# Merging a list of numpy arrays into one array (fast)

what would be the fastest way to merge a list of numpy arrays into one array if one knows the length of the list and the size of the arrays, which is the same for all?

I tried two approaches:

A you can see `vstack` is faster, but for some reason the first run takes three times longer than the second. I assume this caused by (missing) preallocation. So how would I preallocate an array for `vstack`? Or do you know a faster methode?

Thanks!

[UPDATE]

I want `(25280, 320)` not `(80, 320, 320)` which means, `merged_array = array(list_of_arrays)` wont work for me. Thanks Joris for pointing that out!!!

Output:

``````0.547468900681 s merged_array = array(first_list_of_arrays)
0.547191858292 s merged_array = array(second_list_of_arrays)
0.656183958054 s vstack first
0.236850976944 s vstack second
``````

Code:

``````import numpy
import time
width = 320
height = 320
n_matrices=80

secondmatrices = list()
for i in range(n_matrices):
temp = numpy.random.rand(height, width).astype(numpy.float32)
secondmatrices.append(numpy.round(temp*9))

firstmatrices = list()
for i in range(n_matrices):
temp = numpy.random.rand(height, width).astype(numpy.float32)
firstmatrices.append(numpy.round(temp*9))

t1 = time.time()
first1=numpy.array(firstmatrices)
print time.time() - t1, "s merged_array = array(first_list_of_arrays)"

t1 = time.time()
second1=numpy.array(secondmatrices)
print time.time() - t1, "s merged_array = array(second_list_of_arrays)"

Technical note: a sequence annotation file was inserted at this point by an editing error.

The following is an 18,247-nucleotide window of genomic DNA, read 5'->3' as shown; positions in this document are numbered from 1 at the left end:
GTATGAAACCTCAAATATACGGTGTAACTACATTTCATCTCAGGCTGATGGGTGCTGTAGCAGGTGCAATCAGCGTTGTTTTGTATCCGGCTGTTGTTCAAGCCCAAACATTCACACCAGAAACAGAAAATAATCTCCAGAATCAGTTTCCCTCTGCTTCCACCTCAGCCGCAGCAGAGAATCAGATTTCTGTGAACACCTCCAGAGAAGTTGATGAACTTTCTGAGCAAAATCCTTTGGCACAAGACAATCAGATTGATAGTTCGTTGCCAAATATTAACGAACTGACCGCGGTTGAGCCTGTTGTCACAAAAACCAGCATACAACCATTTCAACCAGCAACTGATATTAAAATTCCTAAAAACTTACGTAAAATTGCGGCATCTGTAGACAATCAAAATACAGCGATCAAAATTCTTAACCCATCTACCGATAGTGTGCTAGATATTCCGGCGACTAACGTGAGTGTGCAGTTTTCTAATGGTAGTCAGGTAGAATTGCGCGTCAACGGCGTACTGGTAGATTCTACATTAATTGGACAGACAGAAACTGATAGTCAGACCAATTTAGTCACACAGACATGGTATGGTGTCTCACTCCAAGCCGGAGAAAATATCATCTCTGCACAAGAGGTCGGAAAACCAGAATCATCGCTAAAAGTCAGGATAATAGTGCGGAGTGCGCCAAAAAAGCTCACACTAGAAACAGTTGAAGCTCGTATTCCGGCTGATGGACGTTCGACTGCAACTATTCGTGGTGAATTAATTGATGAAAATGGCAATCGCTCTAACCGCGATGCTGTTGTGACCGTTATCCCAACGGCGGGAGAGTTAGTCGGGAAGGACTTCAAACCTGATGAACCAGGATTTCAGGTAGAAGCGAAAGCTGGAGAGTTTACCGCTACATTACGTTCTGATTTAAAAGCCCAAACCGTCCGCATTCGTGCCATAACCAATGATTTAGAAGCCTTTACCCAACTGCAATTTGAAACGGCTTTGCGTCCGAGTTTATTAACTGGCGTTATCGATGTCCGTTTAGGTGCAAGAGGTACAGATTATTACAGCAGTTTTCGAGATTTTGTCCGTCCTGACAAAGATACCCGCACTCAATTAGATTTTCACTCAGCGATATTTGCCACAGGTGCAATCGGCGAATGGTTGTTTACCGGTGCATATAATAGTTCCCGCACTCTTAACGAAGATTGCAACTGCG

t1 = time.time()
first2 = firstmatrices.pop()
for i in range(len(firstmatrices)):
first2 = numpy.vstack((firstmatrices.pop(),first2))
print time.time() - t1, "s vstack first"

t1 = time.time()
second2 = secondmatrices.pop()
for i in range(len(secondmatrices)):
second2 = numpy.vstack((secondmatrices.pop(),second2))

print time.time() - t1, "s vstack second"
``````
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Use `timeit` to do simple performance testing in Python. It produce more accurate results. – Björn Pollex May 17 '11 at 12:45
What dimensions you want the merged array to have? Because `first1` is `(80, 320, 320)` and `first2` is `(25280, 320)` – joris May 17 '11 at 13:02
@joris, thanks for pointing that out. I want the second one, which was my initial approach. I will change it in the question. – Framester May 17 '11 at 13:06
Then you need `vstack` instead of `dstack` from eumiro's answer. – joris May 17 '11 at 13:10

You have 80 arrays 320x320? So you probably want to use `dstack`:

``````first3 = numpy.dstack(firstmatrices)
``````

This returns one 80x320x320 array just like `numpy.array(firstmatrices)` does:

``````timeit numpy.dstack(firstmatrices)
10 loops, best of 3: 47.1 ms per loop

timeit numpy.array(firstmatrices)
1 loops, best of 3: 750 ms per loop
``````

If you want to use `vstack`, it will return a 25600x320 array:

``````timeit numpy.vstack(firstmatrices)
100 loops, best of 3: 18.2 ms per loop
``````
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Hi eurmiro, sorry my question was unclear. I actually need (25280, 320) and not (80, 320, 320). See update of my question. – Framester May 17 '11 at 13:11
@Framester - ok, then see my update with simple `vstack`. – eumiro May 17 '11 at 13:12